|FAUST, DEREK - Clover Park Technical College
|Lee, Joon Hee
|TANAKA, DONALD - North Dakota State University
Submitted to: Nutrient Cycling in Agroecosystems
Publication Type: Peer Reviewed Journal
Publication Acceptance Date: 5/18/2021
Publication Date: 5/30/2021
Citation: Liebig, M.A., Faust, D.R., Archer, D.W., Christensen, R., Kronberg, S.L., Hendrickson, J.R., Lee, J., Tanaka, D.L. 2021. Integrating beef cattle on cropland affects net global warming potential. Nutrient Cycling in Agroecosystems. https://doi.org/10.1007/s10705-021-10150-9.
Interpretive Summary: Integrated crop-livestock (ICL) systems could potentially reduce greenhouse gas emissions by sequestering soil organic carbon. However, there is a need to account for all greenhouse gas sources and sinks in ICL systems, particularly in semiarid regions. A study was conducted to determine the net global warming potential (GWP) of grazed and ungrazed cropland at a long-term research site near Mandan, ND USA. Effects on net GWP included carbon dioxide emissions associated with production inputs and field operations, methane emissions from enteric fermentation by beef cattle, changes in soil carbon stocks, and methane and nitrous oxide fluxes from soil. Net GWP was positive for grazed and ungrazed cropland, meaning both production systems were a source of greenhouse gas emissions to the atmosphere. Carbon dioxide emissions associated with seed production and field operations were lower under ungrazed cropland, while soil methane uptake was greater under grazed cropland. Methane emissions from beef cattle were also a large greenhouse gas source from grazed cropland absent in ungrazed cropland. When factors were summed, net GWP was greater under grazed cropland compared to ungrazed cropland. Reducing greenhouse gas emissions from ICL systems may be possible by improving production efficiencies and adopting practice that increase soil carbon storage.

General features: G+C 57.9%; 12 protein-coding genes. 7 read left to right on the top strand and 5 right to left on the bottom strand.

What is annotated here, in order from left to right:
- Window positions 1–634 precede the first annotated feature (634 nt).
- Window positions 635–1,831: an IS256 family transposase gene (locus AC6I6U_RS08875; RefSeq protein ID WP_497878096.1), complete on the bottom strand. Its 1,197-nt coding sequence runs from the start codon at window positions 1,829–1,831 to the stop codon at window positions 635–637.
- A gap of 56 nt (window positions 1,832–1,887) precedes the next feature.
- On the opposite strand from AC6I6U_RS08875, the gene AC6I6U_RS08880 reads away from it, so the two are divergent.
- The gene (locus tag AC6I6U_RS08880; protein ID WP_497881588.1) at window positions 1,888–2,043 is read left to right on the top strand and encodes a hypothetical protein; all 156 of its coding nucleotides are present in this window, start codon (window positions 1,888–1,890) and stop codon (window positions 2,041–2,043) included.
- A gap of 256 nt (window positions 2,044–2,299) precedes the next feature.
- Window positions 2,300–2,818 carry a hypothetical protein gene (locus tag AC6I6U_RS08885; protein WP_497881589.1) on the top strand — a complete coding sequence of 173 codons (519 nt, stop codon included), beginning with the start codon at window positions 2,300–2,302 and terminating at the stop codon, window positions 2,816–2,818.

Technical Abstract: Integrated crop-livestock (ICL) systems have the potential to improve agricultural and environmental outcomes. Recent interest in ICL systems have prompted numerous investigations to quantify ecosystem service tradeoffs associated with their management. However, few investigations have quantified ICL management effects on net global warming potential (GWP), particularly in semiarid regions. Therefore, we determined net GWP for grazed and ungrazed cropland in a long-term study near Mandan, ND USA. Factors evaluated for their contribution to net GWP included CO2 emissions associated with production inputs and field operations, CH4 emissions from enteric fermentation by beef cattle, change in soil carbon stocks, and soil-atmosphere CH4 and N2O fluxes. Net GWP was significantly greater for grazed cropland (946 kg CO2equiv. ha-1 yr-1) compared to ungrazed cropland (200 kg CO2equiv. ha-1 yr-1) (P=0.0331). Among contributing factors, CO2 emissions associated with seed production and field operations were lower under ungrazed cropland (P=0.0015 and 0.0135, respectively), while soil CH4 uptake was greater under grazed cropland (P=0.0102). However, the difference in net GWP between treatments was largely driven by emissions from enteric fermentation (602 kg CO2equiv. ha-1 yr-1). As both production systems resulted in net GHG emissions to the atmosphere, adoption of practices that constrain GHG sources and boost GHG sinks under semiarid conditions are needed. Practices that improve system efficiencies and favor high rates of soil carbon accrual are recommended.